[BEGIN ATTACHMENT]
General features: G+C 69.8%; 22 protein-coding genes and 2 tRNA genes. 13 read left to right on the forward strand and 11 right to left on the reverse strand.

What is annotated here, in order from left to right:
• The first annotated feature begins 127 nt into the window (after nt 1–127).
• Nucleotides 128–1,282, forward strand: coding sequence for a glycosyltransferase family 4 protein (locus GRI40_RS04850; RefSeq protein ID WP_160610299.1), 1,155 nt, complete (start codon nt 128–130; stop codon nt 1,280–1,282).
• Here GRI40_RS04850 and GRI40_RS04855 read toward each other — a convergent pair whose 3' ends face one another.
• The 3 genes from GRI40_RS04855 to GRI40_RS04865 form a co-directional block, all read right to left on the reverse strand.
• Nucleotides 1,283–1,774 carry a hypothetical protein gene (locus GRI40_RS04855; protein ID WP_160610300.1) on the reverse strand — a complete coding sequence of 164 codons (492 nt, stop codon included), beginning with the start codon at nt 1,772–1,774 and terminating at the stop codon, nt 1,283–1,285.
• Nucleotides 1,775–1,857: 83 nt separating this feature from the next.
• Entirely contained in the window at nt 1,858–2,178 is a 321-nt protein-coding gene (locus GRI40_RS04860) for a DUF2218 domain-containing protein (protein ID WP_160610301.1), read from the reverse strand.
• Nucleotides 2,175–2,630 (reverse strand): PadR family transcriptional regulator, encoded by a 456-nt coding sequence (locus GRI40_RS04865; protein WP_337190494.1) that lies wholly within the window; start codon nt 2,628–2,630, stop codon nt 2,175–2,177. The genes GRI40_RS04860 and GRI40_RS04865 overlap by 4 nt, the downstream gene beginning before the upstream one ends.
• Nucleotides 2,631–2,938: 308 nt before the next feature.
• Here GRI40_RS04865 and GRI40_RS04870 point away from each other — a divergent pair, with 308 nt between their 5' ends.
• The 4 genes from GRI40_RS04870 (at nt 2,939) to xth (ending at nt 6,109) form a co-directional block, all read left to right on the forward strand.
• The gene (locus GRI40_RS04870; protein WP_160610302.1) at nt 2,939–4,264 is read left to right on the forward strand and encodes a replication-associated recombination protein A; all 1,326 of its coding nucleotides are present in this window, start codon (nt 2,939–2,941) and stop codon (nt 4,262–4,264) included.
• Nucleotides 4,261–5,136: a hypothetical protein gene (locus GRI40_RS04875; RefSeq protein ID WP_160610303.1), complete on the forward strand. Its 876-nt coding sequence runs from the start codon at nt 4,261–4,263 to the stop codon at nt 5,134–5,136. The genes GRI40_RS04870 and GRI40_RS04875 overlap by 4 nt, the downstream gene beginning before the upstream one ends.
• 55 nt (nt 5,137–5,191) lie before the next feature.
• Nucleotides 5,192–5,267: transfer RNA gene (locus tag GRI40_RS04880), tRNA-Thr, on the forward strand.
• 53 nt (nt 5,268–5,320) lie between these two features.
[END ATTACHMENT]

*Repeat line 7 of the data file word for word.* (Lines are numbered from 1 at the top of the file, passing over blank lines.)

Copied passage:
• Nucleotides 1,283–1,774 carry a hypothetical protein gene (locus GRI40_RS04855; protein ID WP_160610300.1) on the reverse strand — a complete coding sequence of 164 codons (492 nt, stop codon included), beginning with the start codon at nt 1,772–1,774 and terminating at the stop codon, nt 1,283–1,285.